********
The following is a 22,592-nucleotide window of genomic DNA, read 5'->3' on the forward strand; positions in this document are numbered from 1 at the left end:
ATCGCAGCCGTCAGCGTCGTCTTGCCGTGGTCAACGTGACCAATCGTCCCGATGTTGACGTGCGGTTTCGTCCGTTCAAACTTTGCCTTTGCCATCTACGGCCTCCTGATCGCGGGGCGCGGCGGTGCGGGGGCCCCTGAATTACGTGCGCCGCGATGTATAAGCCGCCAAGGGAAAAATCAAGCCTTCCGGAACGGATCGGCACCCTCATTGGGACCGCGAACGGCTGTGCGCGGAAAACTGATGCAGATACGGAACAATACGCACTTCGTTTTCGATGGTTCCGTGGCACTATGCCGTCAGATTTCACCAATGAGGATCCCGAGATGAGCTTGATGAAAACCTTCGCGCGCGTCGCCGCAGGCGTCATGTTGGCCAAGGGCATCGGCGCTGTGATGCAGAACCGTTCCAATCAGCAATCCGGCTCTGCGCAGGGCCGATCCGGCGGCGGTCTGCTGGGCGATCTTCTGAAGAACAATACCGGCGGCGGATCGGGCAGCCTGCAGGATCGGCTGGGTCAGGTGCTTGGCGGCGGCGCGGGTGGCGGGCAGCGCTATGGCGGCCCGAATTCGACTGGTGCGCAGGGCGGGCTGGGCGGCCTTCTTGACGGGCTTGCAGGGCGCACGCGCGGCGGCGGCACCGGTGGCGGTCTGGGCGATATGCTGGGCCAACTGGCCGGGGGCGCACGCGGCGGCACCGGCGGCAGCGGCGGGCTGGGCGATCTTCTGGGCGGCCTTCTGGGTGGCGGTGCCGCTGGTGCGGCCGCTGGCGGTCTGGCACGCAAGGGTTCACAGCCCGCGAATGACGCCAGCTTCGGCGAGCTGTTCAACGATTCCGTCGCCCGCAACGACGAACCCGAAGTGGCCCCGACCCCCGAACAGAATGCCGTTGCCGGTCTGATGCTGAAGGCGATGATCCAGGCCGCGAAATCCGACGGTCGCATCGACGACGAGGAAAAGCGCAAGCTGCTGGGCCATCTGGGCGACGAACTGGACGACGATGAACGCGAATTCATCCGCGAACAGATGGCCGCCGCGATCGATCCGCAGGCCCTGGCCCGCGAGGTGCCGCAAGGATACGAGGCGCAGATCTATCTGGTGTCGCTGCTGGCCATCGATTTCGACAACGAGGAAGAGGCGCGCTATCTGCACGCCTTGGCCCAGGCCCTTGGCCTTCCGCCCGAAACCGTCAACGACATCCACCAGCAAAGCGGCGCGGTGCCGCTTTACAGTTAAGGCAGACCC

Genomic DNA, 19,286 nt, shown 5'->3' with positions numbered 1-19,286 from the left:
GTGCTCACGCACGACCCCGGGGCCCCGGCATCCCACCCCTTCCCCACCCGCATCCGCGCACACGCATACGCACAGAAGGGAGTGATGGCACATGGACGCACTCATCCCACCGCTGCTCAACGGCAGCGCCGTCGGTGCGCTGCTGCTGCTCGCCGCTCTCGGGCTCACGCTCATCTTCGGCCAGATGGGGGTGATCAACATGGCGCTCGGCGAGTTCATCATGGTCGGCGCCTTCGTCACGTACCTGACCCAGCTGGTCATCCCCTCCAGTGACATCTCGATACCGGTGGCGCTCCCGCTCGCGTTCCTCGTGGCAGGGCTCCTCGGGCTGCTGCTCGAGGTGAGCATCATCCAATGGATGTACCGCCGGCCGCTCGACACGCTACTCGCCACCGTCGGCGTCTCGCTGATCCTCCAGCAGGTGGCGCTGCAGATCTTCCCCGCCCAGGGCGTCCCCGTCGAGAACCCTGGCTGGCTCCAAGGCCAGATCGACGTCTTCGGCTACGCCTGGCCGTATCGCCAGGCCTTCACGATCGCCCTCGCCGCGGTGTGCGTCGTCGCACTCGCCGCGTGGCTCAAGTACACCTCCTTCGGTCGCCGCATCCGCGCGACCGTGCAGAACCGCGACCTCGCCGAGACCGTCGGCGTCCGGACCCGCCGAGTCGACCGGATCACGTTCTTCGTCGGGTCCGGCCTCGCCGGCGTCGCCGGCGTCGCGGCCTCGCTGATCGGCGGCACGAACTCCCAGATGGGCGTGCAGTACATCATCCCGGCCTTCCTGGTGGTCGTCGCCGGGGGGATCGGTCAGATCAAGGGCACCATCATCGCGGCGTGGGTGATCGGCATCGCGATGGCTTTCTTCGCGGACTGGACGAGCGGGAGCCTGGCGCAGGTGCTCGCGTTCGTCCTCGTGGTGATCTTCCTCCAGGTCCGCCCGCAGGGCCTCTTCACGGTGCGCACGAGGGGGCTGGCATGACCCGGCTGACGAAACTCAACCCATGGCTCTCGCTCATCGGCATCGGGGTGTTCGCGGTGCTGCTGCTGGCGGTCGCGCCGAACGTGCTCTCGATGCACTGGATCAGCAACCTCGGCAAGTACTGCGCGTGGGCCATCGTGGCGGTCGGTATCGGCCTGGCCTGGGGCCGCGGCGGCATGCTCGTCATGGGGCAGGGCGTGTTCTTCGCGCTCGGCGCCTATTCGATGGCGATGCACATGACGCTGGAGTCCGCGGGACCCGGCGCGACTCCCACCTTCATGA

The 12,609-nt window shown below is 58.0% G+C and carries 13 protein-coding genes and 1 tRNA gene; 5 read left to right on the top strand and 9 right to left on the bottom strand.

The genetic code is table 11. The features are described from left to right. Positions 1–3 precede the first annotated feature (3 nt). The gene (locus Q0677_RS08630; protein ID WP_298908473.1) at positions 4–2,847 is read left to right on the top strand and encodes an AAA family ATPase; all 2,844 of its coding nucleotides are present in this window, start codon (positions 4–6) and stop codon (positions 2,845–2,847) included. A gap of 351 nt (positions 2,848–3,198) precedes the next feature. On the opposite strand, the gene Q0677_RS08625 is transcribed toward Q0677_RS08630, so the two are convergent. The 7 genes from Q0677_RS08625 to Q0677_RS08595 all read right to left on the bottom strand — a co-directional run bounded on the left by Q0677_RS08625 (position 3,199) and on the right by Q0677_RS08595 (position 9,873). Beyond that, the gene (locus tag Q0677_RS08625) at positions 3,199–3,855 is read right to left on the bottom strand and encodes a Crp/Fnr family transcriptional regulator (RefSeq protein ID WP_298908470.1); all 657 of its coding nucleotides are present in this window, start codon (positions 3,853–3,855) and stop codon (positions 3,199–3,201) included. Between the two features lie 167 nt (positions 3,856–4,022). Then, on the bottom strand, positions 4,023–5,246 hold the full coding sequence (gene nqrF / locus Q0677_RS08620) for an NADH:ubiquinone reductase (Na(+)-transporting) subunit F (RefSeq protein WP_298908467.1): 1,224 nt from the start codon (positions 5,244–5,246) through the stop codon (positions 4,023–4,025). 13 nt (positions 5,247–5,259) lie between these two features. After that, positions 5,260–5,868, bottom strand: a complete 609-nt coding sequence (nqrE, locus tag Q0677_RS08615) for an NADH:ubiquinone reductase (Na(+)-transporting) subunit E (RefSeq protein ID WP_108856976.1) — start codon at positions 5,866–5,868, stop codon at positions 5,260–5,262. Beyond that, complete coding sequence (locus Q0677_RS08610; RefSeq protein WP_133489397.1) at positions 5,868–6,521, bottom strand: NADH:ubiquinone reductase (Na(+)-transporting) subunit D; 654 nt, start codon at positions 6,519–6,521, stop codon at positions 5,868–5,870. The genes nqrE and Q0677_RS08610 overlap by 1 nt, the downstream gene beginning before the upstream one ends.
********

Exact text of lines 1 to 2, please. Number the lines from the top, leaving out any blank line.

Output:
The following is a 22,592-nucleotide window of genomic DNA, read 5'->3' on the forward strand; positions in this document are numbered from 1 at the left end:
ATCGCAGCCGTCAGCGTCGTCTTGCCGTGGTCAACGTGACCAATCGTCCCGATGTTGACGTGCGGTTTCGTCCGTTCAAACTTTGCCTTTGCCATCTACGGCCTCCTGATCGCGGGGCGCGGCGGTGCGGGGGCCCCTGAATTACGTGCGCCGCGATGTATAAGCCGCCAAGGGAAAAATCAAGCCTTCCGGAACGGATCGGCACCCTCATTGGGACCGCGAACGGCTGTGCGCGGAAAACTGATGCAGATACGGAACAATACGCACTTCGTTTTCGATGGTTCCGTGGCACTATGCCGTCAGATTTCACCAATGAGGATCCCGAGATGAGCTTGATGAAAACCTTCGCGCGCGTCGCCGCAGGCGTCATGTTGGCCAAGGGCATCGGCGCTGTGATGCAGAACCGTTCCAATCAGCAATCCGGCTCTGCGCAGGGCCGATCCGGCGGCGGTCTGCTGGGCGATCTTCTGAAGAACAATACCGGCGGCGGATCGGGCAGCCTGCAGGATCGGCTGGGTCAGGTGCTTGGCGGCGGCGCGGGTGGCGGGCAGCGCTATGGCGGCCCGAATTCGACTGGTGCGCAGGGCGGGCTGGGCGGCCTTCTTGACGGGCTTGCAGGGCGCACGCGCGGCGGCGGCACCGGTGGCGGTCTGGGCGATATGCTGGGCCAACTGGCCGGGGGCGCACGCGGCGGCACCGGCGGCAGCGGCGGGCTGGGCGATCTTCTGGGCGGCCTTCTGGGTGGCGGTGCCGCTGGTGCGGCCGCTGGCGGTCTGGCACGCAAGGGTTCACAGCCCGCGAATGACGCCAGCTTCGGCGAGCTGTTCAACGATTCCGTCGCCCGCAACGACGAACCCGAAGTGGCCCCGACCCCCGAACAGAATGCCGTTGCCGGTCTGATGCTGAAGGCGATGATCCAGGCCGCGAAATCCGACGGTCGCATCGACGACGAGGAAAAGCGCAAGCTGCTGGGCCATCTGGGCGACGAACTGGACGACGATGAACGCGAATTCATCCGCGAACAGATGGCCGCCGCGATCGATCCGCAGGCCCTGGCCCGCGAGGTGCCGCAAGGATACGAGGCGCAGATCTATCTGGTGTCGCTGCTGGCCATCGATTTCGACAACGAGGAAGAGGCGCGCTATCTGCACGCCTTGGCCCAGGCCCTTGGCCTTCCGCCCGAAACCGTCAACGACATCCACCAGCAAAGCGGCGCGGTGCCGCTTTACAGTTAAGGCAGACCC